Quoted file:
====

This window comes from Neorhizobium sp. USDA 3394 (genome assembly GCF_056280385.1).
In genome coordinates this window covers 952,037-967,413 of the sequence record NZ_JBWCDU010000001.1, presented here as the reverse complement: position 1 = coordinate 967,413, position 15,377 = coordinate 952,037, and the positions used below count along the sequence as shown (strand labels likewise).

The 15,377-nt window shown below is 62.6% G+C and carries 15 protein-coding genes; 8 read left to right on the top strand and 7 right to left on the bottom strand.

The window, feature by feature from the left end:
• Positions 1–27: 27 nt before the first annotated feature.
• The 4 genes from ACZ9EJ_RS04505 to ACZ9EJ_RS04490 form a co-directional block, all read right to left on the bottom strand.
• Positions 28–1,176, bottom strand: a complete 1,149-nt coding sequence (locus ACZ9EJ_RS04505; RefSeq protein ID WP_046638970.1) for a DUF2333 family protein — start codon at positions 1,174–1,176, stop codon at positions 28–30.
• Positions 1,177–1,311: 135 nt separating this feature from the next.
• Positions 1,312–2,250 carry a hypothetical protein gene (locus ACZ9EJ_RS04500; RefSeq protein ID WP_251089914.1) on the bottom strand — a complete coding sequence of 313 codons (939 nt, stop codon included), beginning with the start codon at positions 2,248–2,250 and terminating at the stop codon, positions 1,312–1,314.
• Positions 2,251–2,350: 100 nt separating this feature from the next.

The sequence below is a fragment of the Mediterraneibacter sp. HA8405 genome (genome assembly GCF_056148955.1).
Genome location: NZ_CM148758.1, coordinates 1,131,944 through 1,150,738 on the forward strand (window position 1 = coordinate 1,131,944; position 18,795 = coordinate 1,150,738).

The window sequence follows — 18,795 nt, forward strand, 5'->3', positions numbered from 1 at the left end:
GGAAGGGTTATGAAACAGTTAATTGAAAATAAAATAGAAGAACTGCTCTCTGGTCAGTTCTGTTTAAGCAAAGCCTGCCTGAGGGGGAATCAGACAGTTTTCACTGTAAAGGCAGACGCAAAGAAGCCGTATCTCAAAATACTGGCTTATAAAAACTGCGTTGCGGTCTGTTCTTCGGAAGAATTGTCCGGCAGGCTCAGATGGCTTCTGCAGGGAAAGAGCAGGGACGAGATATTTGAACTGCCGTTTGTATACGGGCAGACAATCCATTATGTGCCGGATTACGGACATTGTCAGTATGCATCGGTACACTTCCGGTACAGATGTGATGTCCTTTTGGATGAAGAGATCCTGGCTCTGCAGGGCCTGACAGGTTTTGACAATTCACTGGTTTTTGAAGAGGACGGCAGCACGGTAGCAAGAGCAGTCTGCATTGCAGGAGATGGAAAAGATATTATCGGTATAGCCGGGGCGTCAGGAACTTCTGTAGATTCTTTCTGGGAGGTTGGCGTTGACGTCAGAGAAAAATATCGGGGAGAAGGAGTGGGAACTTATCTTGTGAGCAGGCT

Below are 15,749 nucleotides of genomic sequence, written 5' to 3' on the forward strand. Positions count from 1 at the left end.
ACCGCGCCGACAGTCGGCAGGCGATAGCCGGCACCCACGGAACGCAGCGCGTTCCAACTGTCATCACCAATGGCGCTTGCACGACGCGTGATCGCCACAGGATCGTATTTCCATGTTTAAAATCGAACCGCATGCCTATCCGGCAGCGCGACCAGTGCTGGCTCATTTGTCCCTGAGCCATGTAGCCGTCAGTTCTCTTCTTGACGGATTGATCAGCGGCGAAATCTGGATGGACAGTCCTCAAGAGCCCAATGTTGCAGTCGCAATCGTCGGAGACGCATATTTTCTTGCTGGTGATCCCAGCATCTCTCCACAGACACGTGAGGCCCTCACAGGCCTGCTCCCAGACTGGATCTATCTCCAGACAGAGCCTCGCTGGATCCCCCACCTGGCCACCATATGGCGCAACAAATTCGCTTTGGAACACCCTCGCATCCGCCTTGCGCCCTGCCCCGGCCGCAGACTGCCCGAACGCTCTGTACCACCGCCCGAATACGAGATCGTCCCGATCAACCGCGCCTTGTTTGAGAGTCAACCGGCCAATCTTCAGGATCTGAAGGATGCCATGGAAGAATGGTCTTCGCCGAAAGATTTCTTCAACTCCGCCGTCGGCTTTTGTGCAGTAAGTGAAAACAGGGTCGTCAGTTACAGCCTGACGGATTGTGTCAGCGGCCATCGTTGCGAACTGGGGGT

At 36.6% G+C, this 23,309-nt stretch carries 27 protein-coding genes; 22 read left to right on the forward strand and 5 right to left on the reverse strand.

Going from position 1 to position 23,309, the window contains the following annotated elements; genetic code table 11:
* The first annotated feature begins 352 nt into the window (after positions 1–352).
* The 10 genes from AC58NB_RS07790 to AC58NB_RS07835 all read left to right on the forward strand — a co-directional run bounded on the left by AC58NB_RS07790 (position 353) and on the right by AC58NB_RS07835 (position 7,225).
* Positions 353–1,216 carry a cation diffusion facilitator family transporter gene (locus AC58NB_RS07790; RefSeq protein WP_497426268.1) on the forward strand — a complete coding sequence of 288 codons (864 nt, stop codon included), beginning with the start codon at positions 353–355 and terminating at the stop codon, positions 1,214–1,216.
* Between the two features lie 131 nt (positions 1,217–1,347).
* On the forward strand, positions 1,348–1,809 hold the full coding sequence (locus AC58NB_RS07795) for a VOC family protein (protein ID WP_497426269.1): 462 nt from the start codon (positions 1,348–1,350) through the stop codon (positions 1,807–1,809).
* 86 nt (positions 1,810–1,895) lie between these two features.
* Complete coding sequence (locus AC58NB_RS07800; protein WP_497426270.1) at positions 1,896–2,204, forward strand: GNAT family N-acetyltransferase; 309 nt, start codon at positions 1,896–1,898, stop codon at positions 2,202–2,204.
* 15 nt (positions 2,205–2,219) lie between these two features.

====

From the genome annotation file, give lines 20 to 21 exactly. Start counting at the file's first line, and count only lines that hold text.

* The 10 genes from AC58NB_RS07790 to AC58NB_RS07835 all read left to right on the forward strand — a co-directional run bounded on the left by AC58NB_RS07790 (position 353) and on the right by AC58NB_RS07835 (position 7,225).
* Positions 353–1,216 carry a cation diffusion facilitator family transporter gene (locus AC58NB_RS07790; RefSeq protein WP_497426268.1) on the forward strand — a complete coding sequence of 288 codons (864 nt, stop codon included), beginning with the start codon at positions 353–355 and terminating at the stop codon, positions 1,214–1,216.